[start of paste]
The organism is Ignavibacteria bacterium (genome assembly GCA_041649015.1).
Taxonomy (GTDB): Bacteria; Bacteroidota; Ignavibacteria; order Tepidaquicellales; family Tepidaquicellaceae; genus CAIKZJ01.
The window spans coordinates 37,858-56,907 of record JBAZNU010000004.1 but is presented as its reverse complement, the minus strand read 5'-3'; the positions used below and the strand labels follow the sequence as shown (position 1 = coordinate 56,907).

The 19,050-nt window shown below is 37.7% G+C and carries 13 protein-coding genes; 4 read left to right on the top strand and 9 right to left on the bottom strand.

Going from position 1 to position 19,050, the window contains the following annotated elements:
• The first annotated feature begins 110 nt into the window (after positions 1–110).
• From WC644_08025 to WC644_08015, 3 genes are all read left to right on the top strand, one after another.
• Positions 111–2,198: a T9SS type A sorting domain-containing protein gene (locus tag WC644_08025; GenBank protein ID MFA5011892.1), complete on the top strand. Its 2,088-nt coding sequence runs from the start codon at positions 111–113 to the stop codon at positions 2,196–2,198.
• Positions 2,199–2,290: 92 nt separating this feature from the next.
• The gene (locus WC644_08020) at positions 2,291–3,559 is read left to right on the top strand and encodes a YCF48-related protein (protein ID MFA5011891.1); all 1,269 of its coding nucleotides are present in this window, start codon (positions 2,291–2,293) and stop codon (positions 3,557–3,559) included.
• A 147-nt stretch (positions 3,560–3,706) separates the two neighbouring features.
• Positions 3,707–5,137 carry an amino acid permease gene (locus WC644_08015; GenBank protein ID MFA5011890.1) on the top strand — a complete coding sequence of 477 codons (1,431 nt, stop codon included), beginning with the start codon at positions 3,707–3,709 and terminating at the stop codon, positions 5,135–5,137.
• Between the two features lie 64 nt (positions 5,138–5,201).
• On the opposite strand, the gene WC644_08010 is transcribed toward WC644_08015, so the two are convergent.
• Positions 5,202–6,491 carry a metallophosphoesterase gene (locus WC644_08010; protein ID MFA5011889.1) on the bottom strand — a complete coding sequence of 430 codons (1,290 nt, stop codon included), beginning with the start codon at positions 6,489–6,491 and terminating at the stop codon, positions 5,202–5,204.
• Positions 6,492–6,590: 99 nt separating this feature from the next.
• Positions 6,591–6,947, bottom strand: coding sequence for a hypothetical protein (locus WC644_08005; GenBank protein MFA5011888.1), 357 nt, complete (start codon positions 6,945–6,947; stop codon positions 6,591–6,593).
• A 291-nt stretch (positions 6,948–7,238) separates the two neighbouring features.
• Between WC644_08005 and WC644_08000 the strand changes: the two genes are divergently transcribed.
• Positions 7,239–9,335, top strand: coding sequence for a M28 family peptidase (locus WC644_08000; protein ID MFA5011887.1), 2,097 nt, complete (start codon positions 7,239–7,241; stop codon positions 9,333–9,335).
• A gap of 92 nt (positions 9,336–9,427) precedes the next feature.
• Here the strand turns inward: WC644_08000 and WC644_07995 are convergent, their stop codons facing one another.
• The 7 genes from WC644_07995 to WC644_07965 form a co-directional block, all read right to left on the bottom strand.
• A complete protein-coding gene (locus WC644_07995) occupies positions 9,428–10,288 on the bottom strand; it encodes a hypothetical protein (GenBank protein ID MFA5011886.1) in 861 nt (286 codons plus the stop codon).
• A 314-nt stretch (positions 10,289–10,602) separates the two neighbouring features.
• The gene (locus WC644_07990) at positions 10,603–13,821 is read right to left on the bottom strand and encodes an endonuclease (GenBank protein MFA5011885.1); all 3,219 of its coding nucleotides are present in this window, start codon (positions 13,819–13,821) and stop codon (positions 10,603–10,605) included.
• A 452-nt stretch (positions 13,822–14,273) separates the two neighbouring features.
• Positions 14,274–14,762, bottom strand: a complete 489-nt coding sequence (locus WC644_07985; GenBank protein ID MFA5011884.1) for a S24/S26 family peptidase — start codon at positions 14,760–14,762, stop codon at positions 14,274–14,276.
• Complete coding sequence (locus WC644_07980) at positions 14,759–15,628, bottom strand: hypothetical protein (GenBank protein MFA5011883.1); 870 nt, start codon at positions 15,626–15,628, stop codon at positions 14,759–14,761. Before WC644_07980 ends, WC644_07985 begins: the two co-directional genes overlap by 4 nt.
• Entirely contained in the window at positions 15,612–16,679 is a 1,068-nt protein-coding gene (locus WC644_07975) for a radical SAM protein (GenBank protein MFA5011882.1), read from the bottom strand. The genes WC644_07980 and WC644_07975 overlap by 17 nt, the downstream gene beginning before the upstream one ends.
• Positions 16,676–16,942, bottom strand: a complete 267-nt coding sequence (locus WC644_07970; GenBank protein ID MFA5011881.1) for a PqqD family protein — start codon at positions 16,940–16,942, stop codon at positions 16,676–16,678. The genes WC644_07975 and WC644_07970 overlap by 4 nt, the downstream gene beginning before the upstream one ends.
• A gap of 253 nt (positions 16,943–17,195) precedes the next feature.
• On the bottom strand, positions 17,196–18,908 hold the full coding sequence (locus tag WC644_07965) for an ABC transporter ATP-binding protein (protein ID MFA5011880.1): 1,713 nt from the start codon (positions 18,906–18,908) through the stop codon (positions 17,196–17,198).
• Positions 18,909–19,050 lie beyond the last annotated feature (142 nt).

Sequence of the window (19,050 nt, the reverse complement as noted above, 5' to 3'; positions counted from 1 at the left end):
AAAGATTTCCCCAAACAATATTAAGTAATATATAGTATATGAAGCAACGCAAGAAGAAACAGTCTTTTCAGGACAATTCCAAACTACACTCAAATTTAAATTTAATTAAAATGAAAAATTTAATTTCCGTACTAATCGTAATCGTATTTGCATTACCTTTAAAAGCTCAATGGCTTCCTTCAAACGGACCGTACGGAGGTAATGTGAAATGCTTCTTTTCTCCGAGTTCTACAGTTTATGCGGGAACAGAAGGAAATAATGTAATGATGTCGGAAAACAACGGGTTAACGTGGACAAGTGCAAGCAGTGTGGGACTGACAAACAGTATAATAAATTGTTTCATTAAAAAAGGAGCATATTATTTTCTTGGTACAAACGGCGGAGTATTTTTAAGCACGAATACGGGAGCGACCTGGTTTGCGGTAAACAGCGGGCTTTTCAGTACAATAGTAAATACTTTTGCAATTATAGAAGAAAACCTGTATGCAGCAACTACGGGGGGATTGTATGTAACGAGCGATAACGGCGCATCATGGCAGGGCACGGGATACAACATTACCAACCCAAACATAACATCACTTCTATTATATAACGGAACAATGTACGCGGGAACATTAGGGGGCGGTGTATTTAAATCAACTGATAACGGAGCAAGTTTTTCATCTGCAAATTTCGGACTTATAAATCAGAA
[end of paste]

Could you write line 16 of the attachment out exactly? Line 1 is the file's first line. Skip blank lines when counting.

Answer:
• Positions 6,492–6,590: 99 nt separating this feature from the next.